Early Musical Memories: Family
Everyone has their own relationship to music, with milestones and memories. There is the first record you buy, the first gig you attend... As publishers of books about music, we love these stories. Reading through the Omnibus Press library makes it possible to compare the core memories of hundreds of musicians. For this blog post, we're sharing a few passages from autobiographies and biographies which transport us into the early days of musical legends, including Johnny Cash and Stevie Nicks. I picked five books almost at random from the shelves in the library.
I was struck by parallels, such as the power of singing with a family member or the thrill of attending a grown-up event at a young age, with adults roving around and music blasting. They reveal something about how time spent with family as a child can shape an artist's music and their adult life.
For Johnny Cash, born in 1932 to Carrie and Ray Cash, it was hearing his mother sing.
Johnny Cash: The Life of an American Icon, by Stephen Miller
'Two of Johnny Cash's earliest musical memories date back to the journey to Dyess [Arkansas]. In an attempt to comfort her brood, Carrie sang 'What Would You Give in Exchange For Your Soul'. At that particular moment the children would have been forgiven for answering, "A hot bath and a comfortable bed." It was during this journey that Johnny remembered singing for the first time, "seconding" with his mother leading on the appropriate 'I Am Bound For The Promised Land'. This was indicative of the powerful part the Christian religion played in JR's life from an early age'.
Compare Dolly Parton, born 14 years after Johnny Cash.
Smart Blonde: Dolly Parton, by Stephen Miller
'As her grandfather Jake Owens put it, "She started singing as soon as she quit crying". Avie Lee [Dolly Parton's mother] noticed that from a very early age Dolly hummed recognisable melodies. "When the radio would be on or I would sing, Dolly would carry the tune along with me."'
Stevie Nicks' early singing life involved performing with her grandfather.
Stevie Nicks: Visions, Dreams & Rumours, by Zoë Howe
'It would be Stevie's paternal grandfather who would steer her firmly onto her life's path. Aaron Jess Nicks was a nomadic country & western singer who took the four-year-old Stevie with him when he went to perform in bars, teaching her to harmonise and sing the 'answers' when he sang call-and-response classics. The first song they sang together was 'Are You Mine?' by Red Sovine.'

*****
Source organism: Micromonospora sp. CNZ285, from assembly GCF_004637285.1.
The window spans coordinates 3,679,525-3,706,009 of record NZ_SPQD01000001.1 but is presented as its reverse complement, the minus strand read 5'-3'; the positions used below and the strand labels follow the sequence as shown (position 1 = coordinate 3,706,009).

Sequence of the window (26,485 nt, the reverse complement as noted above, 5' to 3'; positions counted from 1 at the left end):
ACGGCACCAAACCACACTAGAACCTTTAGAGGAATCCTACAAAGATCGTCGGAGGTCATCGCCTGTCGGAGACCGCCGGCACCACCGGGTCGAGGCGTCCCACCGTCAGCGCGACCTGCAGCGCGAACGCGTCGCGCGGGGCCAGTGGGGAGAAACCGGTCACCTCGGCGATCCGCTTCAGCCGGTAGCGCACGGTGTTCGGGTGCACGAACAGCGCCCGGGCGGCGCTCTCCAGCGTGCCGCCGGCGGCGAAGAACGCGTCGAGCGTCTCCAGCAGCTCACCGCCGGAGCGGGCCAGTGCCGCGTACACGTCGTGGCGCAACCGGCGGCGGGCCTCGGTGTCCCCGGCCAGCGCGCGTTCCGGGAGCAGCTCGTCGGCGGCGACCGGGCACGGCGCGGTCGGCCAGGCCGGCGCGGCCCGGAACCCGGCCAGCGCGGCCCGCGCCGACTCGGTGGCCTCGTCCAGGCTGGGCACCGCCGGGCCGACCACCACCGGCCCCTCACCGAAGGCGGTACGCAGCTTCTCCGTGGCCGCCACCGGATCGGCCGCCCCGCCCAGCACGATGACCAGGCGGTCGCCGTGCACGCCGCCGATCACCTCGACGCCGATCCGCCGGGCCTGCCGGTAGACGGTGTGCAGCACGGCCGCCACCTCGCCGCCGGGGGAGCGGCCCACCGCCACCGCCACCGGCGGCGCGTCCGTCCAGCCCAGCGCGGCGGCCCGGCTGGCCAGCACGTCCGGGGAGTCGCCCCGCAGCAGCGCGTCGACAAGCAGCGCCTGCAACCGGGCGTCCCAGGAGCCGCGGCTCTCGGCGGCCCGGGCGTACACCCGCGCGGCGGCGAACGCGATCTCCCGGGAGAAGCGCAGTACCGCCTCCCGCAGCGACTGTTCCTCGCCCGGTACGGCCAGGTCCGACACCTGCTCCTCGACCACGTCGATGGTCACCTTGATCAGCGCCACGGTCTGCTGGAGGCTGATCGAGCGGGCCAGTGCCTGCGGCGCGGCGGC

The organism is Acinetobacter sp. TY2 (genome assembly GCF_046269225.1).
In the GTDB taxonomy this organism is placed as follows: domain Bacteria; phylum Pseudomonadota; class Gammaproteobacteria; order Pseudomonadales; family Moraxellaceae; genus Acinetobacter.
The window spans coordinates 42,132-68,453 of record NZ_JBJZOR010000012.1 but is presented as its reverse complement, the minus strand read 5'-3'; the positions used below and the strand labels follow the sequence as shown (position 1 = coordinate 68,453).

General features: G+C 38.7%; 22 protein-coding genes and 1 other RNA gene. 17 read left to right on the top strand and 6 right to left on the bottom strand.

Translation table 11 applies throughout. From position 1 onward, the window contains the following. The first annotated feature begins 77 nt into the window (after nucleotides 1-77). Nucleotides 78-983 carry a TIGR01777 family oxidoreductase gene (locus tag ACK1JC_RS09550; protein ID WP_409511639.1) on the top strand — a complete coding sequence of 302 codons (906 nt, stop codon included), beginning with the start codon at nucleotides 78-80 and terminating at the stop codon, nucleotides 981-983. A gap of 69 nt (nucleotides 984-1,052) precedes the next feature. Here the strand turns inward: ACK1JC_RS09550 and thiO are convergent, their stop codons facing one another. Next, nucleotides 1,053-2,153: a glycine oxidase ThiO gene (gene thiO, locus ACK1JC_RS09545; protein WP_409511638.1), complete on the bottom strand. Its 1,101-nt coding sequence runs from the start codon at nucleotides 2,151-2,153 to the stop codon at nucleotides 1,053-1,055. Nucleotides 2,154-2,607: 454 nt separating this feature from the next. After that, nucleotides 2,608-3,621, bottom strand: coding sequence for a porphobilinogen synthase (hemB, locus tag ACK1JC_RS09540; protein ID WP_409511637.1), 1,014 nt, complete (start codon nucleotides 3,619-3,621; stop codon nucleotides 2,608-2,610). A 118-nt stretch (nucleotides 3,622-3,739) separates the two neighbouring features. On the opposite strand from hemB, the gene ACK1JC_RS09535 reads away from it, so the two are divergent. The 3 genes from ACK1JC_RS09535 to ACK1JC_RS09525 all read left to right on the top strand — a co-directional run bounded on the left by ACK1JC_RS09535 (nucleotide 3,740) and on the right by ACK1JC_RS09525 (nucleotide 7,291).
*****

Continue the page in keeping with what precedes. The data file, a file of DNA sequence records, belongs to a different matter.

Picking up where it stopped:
Don Letts' early musical memories share with Stevie Nicks the thrill to be found in combining music, family and a party atmosphere.
'My father, St Leger 'Duke' Letts... was hugely admired among our respectable neighbours for his collection of 78 rpm shellac 10-inch and 45 rpm 7-inch vinyl records, and his ability to start a party and keep it going long into the night... Some of my earliest memories are of occasional Sundays and holidays when he'd play singles by the likes of Lord Flea, Fats Domino, Prince Buster and Jim Reeves, as people from the neighbourhood and church talked, smoked, ate, drank and swayed around the church hall with plates of plantain, rice and peas or chicken in hand. When I was 4 or 5 years old I had the time of my life running around people's legs...'
Like Don Letts, Pete Townshend's reflections on his earliest musical memories include running around in a hall, set against the backdrop of parental performance.
Who Are You: The Life of Pete Townshend, by Mark Wilkerson
'"My father was a musician in a dance band, so I was brought up in two places," Pete said in a 1993 radio interview. "During the week we were in dance halls... as young as two or three years old, I was running around dance halls. My mother used to sing with my dad's band... I was a real kind of rock'n'roll baby. The other thing that they used to do at weekends was these Sunday concerts where there would be like variety shows."'
What is the first record you remember hearing? What are your earliest musical memories? Have your parents shaped your music taste? Which musicians' early musical memories do you remember? What are the other milestones in a person's musical life? Please let us know in the comments!